Our uniform vanity has given us the human mind as the acme of intelligence, the human face and figure as the standard of beauty. Of course we cannot deny to human fat and lean an equal superiority over beef, mutton and pork. It is plain that our meat-eating ancestors would think this way, and being unrestrained by the mawkish sentiment attendant on high civilization, would act habitually on the obvious suggestion. A priori, therefore, it is clear that we ate ourselves.[9]
He continued, linguistically,
Observe the significance of the phrase "sweet sixteen." What a world of meaning lurks in the expression "she is as sweet as a peach," and how suggestive of luncheon are the words "tender youth."' A kiss is but a modified bite, and a fond mother, when she says her babe is "almost good enough to eat," merely shows that she is herself only a trifle too good to eat it.[10]
Voltaire's Philosophical Dictionary has a more substantially fleshed-out definition than that of Bierce. It includes:
The nations we call civilized have done right not to put their vanquished enemies on the spit; for if we were allowed to eat our neighbors, we would soon eat our compatriots, which would have grave consequences for the social virtues. But civilized nations have not always been civilized; all had long been savage… It was superstition that caused human victims to be immolated; it was necessity that caused them to be eaten.[11]
Voltaire' Candide (and sidekick Cacambo) encountered the Oreillons, a tribe of South American cannibals, who
…were heating a large cauldron of water, others were preparing spits, and all were shouting,
"He's a Jesuit, he's a Jesuit! We'll have our revenge, and eat a good meal! Let's eat Jesuit, let's eat Jesuit!" …Seeing the cauldron and the spits, Candide cried out, "Ah, what would Dr. Pangloss say if he saw what pure nature is like? All is well, I won't argue about it; but I must admit it's a cruel fate to have lost Lady Cunegonde and then be roasted on a spit by the Oreillons."[12]
Candide asks Cacambo to explain "How horribly inhuman it is to cook men… how unchristian…." Cacambo, instead, uses logic: it's normal to want to kill one's enemy, however
"If we don't exercise the right to eat him, it's because we have other things to make a good meal of. But you don't have the same resources as we do, and it's certainly better to eat your enemies than abandon the fruit of your victory to crows and ravens."[13]
He concludes his argument by telling the cannibals that they are mistaken in thinking that they have captured Jesuits. The Oreillons, more reasonable than Candide, are persuaded by Cacambo. They release their prisoners, treat them as honored guests, and toast them with cheers of "He's not a Jesuit, he's not a Jesuit!"[14]

In Anthony Burgess' novel The Wanting Seed, the protagonist, Tristram Foxe, lives in an overpopulated future that has reverted to ancient sources of protein. He encounters a soldier who talks about his source of food:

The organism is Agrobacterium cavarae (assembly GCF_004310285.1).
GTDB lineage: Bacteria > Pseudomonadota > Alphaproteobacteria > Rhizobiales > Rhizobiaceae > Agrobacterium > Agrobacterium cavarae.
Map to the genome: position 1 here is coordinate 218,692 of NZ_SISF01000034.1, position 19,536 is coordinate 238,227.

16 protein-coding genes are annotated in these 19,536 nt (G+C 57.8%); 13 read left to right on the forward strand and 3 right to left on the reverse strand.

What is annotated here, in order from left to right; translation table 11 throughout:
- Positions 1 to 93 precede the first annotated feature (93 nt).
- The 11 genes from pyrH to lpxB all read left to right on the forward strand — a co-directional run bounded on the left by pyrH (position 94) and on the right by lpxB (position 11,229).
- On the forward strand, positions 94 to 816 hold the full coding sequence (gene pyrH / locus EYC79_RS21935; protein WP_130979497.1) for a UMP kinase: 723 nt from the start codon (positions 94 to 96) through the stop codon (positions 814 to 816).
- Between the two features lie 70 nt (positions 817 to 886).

"It's officially called tinned pork," he said. …but the canning makes it seem civilized.'"…"It would seem," said Tristram, "that we're all cannibals." "Yes, but, damn it all, we in Aylesbury are at least civilized cannibals. It makes all the difference if you get it out of a tin."[15]
Burgess' application of civilizing techniques to cannibalism is carried even further by J.P. Donleavy. His The Unexpurgated Code: A Complete Manual of Survival & Manners, deals with problems not often covered in etiquette books. He seemed to have the Uruguayan plane crash in mind when he wrote about
The regrettable possibility therefore must be considered of ingesting one of your fellow passengers. This you may really find foul making to contemplate, especially with the type that might be sitting next to you these days on group charter flights. But here is a rare opportunity to find qualities objectionable in the living quite beneficial in the dead.[16]
On the other hand, one might find oneself seated next to some vision of loveliness
…who makes your mouth water to eat. Under no circumstances is it permissible to allow any expression of this appetite upon your face. It is bound to be the most sickly visage imaginable. You may freely, however, contemplate her delightfully eating you.
He reminds us that, given the chance to eat said vision of loveliness, we should
Be mindful not to exhibit any relish while ingesting the gorgeous body, hungry as you may be, and never smack or lick your lips over her dainty viands. …Of course, fair is fair, and some allowance can be made for the normal healthy enjoyment of a bite to eat.[17]
Donleavy, in a kind of quid pro quo, once announced that, after his death, he wanted his body sealed up in a huge cask of beer, to be consumed by his drinking buddies all around Dublin.